Why Not Put Air Purifiers in classrooms?
Updated: Oct 14, 2020
Guest Column – Richard Ha
I’d like to make a case for air purifiers at our schools and other indoor sites.
Although most of us are trying to protect ourselves by wearing masks, staying six feet apart, and washing our hands frequently, Covid-19 continues to spread. It’s a new virus we don’t know enough about yet, and the experts’ advice keeps changing as we learn more.
We do know the virus seems to spread best indoors. Scientists are trying to convince the World Health Organization (WHO) to seriously consider that small, airborne particles of virus may suspend in the air and be pushed around by air currents. A July publication titled “It Is Time to Address Airborne Transmission of Covid-10” was published in the journal Clinical Infectious Diseases. The WHO responded that it is examining the evidence and will release updated recommendations.
It’s because of these airborne particles that air purifiers may be ideal.
Some schools and other buildings have air-conditioned rooms with HEPA air filters, which are 99 percent effective in filtering out particles 0.3 microns in size and larger. Many classrooms I've visited in Hilo don't have filtration at all, though, and many have poor airflow. It highlights the importance of managing air quality.
I was a farmer for 30 years and I have a lot of experience using respirators and filters.
At the start of the pandemic, the CDC told us masks were not necessary. Then they told us the reason we shouldn’t use personal protective equipment was because it was needed in hospitals. Then they said that everyone should be wearing masks. I worry we won’t learn the significance of airborne coronavirus transmission until later. Let’s address it now.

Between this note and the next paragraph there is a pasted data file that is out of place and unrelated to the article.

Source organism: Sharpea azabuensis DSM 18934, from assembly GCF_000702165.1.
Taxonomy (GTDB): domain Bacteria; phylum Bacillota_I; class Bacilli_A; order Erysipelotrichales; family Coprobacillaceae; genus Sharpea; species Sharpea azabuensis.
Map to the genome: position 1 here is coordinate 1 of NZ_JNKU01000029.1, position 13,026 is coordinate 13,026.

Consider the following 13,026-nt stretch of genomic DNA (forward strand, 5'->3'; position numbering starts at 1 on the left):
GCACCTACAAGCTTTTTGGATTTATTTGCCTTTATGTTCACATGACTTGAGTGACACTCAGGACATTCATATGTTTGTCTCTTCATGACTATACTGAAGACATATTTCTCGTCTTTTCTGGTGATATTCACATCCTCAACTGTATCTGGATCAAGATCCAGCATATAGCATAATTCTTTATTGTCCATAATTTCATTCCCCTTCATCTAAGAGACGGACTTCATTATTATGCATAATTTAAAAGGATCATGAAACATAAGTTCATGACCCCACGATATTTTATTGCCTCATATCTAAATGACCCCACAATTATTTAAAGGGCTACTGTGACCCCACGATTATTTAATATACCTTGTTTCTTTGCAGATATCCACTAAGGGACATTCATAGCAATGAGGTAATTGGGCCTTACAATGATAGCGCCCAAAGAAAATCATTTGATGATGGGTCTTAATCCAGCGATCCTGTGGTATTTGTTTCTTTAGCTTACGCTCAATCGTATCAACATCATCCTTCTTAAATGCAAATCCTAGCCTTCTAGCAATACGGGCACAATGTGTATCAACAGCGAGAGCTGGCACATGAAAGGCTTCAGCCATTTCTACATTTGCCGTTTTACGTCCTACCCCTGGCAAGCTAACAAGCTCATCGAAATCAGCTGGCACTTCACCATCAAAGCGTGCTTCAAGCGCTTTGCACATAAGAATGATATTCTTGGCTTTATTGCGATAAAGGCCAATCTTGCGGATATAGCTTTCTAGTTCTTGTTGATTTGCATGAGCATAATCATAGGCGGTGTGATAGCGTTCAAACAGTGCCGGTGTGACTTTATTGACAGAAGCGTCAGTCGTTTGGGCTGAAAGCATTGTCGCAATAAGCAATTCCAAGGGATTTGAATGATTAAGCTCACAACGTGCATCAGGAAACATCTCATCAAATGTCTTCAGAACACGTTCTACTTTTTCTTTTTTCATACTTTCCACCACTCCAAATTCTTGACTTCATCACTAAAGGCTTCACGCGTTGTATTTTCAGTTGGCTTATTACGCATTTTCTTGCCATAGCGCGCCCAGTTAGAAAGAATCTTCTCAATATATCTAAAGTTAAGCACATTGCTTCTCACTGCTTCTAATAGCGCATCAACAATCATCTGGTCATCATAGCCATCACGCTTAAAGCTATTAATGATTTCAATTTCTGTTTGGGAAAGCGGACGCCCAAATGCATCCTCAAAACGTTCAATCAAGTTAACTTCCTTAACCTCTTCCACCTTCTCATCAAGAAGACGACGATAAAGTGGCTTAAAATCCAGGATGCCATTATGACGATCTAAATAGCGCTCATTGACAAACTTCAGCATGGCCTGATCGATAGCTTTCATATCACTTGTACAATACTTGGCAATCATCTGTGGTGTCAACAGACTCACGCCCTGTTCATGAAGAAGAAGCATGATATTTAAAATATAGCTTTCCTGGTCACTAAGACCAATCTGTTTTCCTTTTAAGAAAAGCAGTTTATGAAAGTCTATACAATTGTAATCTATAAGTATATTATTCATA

I'm not suggesting that air purifiers are a magic bullet that will solve the pandemic problem. But they might help.
I look at our teachers, many of whom are so worried about returning to the classroom. Experts say about 40 percent of people that transmit the virus have no symptoms. Say an asymptomatic student sits near an open classroom window, and the breeze carries the virus into the room.
An air purifier in the middle of that room would eliminate the coronavirus particles. Furthermore, if the air purifier ran all night, we’d know the air was clean the next morning. While we’d still need to do other cleanings, this would add another layer of security.
How do we get them in schools? Each Hawaii Island County Council member was authorized money for Covid-19 mitigation. Schools could call their County Council member and ask for help, to start.
We also see what is happening on Oahu at the prison, where Covid is spreading so fast they are talking about releasing some prisoners. What if there were an air purifier in each cell?
How about our Pacific Islander neighbors, who are over-represented in positive Covid cases? Many live in large family groups – what if they had air purifiers at home to decrease their risk?
I bought air purifiers with UV bulbs to deactivate the virus for everyone in my family to set up their bedroom and house as a safe space. It’s a little more expensive with the UV light, but that’s an additional layer of security. I wouldn’t have done that unless I felt it was important.
It’s been less than six months of this pandemic, and we’re still learning. We need to be extremely vigilant and open-minded. We cannot assume that what we discovered last week is the final answer. It’s all about risk assessment.
Air purifiers might be another important part of the answer.
Richard Ha, President, Sustainable Energy Hawaii,
and SEH board members Noel Morin, Peter Sternlicht, Lorie Smith, Jerry Chang, Noe Kalipi